In keeping with this phenomenon, a defining aspect of the Iranian experience in Sweden has been the political, racial, and cultural divides that have existed within Swedish society since their arrival. Many of those in the first wave of Iranian migrants carried with them the weight of their exile even in the new country. Both Swedes and Iranians were affected by lingering opposition to the Islamic Republic: to accept Sweden as a permanent home was to accept the permanence of the Ayatollah and his new regime. When visitation to Iran was later permitted, Iranians in Sweden also viewed visiting as a form of concession. Many feared that they would face punishment or be forced to stay should they return. This left thousands of individuals unwilling to either return to their country of origin or to recognize the Swedish state as a source of authority in their lives.
Though the majority of Iranians began integrating in Sweden immediately, some sought to preserve their culture through political activism and social isolation. Perhaps the most extreme example of this was the Mujahedin-e Khaleqh-e Iran, an organization whose members lived collectively and concerned themselves only with the reestablishment of what they considered legitimate rule in Iran. The group proclaimed publicly that attempting to integrate into Swedish society was a “distraction” from this goal. Most Iranians eventually accepted that their stay in Sweden would not be a short one, but many still maintained the idea that they would someday return to Iran.
Another unique aspect of Iranian diaspora consciousness is the fact that, for many refugees, the consciousness began to development even before they fled Iran. The Shah’s attempt to modernize the country led urban, upper- and middle-class members of society to adopt secular views that were at odds with an increasingly religious and conservative Iran. As one Iranian businessman recalls: “My exile did not begin when I crossed the border into Pakistan on foot on a cool night in March 1987, but long before that night. My exile had begun in my own country when I did not recognize Iran under Islamic rules.” Because the home country became “unrecognizable” after the revolution, the Swedish-Iranian homeland mythos had to be modified to represent a land that no longer existed.
One study found that without a homeland to which to return, the Iranian homeland mythos combined several different places into one vision, a vision that “encompasses all of [the places] but is not reducible to anyone of them.” The homeland mythos of the pre-revolutionary Iran became a combination of countries and cultures, with Sweden serving as inspiration for the center of education and the Iranian-dense segments of Los Angeles serving as a model for the cultural center and land of economic opportunity.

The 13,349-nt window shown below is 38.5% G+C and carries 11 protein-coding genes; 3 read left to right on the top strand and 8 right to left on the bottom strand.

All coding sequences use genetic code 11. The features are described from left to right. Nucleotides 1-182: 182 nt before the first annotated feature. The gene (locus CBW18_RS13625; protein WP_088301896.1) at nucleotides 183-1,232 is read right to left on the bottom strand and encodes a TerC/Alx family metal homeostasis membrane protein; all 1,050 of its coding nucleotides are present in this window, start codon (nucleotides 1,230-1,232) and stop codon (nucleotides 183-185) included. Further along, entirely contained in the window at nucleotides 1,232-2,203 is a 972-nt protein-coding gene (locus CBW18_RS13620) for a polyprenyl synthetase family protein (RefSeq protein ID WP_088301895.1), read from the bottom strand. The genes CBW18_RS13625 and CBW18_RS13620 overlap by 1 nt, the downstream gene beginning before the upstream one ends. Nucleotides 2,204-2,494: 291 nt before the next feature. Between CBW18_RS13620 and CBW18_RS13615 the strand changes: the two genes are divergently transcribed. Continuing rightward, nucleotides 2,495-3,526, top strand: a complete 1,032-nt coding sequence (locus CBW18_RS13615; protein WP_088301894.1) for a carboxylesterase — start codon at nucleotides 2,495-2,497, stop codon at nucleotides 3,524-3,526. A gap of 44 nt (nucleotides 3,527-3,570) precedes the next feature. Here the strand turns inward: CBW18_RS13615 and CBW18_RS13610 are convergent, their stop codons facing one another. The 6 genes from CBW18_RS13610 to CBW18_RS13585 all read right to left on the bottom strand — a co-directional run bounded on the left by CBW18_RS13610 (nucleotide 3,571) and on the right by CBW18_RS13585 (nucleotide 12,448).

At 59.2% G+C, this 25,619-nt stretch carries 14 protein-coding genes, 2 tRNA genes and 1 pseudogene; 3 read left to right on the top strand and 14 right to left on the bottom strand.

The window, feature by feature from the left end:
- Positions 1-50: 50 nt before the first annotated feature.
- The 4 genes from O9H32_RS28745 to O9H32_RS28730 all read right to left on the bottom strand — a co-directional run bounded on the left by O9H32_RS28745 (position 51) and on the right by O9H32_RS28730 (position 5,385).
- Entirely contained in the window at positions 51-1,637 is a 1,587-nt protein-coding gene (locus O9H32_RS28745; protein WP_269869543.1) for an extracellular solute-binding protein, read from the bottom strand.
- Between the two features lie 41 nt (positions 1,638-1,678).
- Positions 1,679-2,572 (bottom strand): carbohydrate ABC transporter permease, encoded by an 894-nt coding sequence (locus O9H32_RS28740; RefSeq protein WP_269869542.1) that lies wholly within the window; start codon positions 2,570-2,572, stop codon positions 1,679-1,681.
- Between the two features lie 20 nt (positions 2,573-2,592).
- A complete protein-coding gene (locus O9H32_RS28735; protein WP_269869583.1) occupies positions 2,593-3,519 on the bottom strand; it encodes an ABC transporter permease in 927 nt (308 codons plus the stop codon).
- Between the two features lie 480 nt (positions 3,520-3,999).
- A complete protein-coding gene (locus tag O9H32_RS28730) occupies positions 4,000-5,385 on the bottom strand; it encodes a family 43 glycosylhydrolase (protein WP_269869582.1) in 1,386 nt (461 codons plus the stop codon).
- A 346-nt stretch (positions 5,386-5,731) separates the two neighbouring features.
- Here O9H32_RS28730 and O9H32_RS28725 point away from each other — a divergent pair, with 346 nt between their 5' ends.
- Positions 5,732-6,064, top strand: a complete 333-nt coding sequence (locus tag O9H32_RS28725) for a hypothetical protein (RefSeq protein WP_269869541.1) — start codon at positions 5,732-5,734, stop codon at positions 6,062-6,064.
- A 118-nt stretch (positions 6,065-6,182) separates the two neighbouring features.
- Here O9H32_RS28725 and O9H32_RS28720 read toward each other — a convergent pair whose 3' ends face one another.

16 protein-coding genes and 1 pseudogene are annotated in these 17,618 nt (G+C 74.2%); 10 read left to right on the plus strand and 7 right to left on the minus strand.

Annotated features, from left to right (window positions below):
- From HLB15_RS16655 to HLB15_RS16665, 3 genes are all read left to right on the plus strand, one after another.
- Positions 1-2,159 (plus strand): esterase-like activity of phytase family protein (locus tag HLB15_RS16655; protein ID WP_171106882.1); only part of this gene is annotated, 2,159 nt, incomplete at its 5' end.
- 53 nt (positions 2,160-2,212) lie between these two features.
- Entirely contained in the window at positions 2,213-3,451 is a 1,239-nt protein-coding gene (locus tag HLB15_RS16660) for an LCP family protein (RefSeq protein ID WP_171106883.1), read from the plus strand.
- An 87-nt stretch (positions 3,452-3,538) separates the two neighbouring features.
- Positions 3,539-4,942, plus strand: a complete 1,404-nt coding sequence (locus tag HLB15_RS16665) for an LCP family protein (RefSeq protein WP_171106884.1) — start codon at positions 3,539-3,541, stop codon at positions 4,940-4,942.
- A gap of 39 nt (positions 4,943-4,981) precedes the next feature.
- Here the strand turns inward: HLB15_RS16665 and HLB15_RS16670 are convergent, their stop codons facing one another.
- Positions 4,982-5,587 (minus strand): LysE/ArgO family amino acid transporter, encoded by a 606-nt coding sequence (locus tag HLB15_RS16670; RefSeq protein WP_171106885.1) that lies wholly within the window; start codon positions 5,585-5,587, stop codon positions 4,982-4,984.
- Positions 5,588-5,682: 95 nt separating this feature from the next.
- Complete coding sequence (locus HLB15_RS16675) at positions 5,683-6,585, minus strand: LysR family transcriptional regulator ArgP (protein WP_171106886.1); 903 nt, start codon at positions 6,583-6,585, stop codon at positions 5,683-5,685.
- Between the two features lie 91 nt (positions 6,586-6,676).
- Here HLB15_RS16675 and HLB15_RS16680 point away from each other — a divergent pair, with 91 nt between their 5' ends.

Today, Iranians maintain a political, cultural, and economic middle ground within Swedish society. Though levels of unemployment among Iranians remain higher than that of native Swedes, their unemployment rates are some of the lowest among all immigrant groups from predominantly Muslim nations. While Iranians are also more likely to have relatively few Swedish friends and to live in areas with a larger-than-average Iranian population, they are much less isolated than other migrant groups in Swedish society and are now more likely to view Sweden as a permanent home than they were in the past. Liberal laws toward women’s rights have also influenced the Iranian experience in the country, as over one-third of marriages ended in divorce in 2012 and many studies cited greater decision-making amongst women as a determining factor. Ultimately, most metrics show a positive trend in quality of life for Iranians living in Sweden, with many families moving from a dependence on welfare to receiving higher education and financial independence within a generation. Many have pointed to the combination of a strong cultural emphasis on education and subsidized universities as key to their upward mobility.
Though both groups share a historic struggle over the issue of race, the diaspora consciousness of the Iraqi population has been fueled less by political strife and more by poverty and the psychological wounds caused by direct exposure to conflict and flight to an unfamiliar place. The issue of poverty has become inseparable from the way Iraqis are perceived in the country and has fed their rejection of Sweden as a host culture.
Despite the huge gap between their average level of education and that required for the jobs available, Iranians had still been able to take advantage of the need for low-skilled jobs upon arrival in Sweden. As a result, Iranians and other groups who arrived during the early 1980s were able to integrate and establish themselves relatively quickly. By contrast, Iraqis who came to Sweden often did so during times of comparatively weaker economic activity. In the 1990s, for example, the housing bubble burst, plunging Sweden into its worst recession since the 1930s. Unemployment, coupled with the arrival of over 100,000 refugees from former Yugoslavia, created a huge strain on government resources and taxpayers. These circumstances adversely affected Iraqis who had fled the First Gulf War, making it much more difficult for them to establish themselves economically, just as the group as a whole was seeking to do so.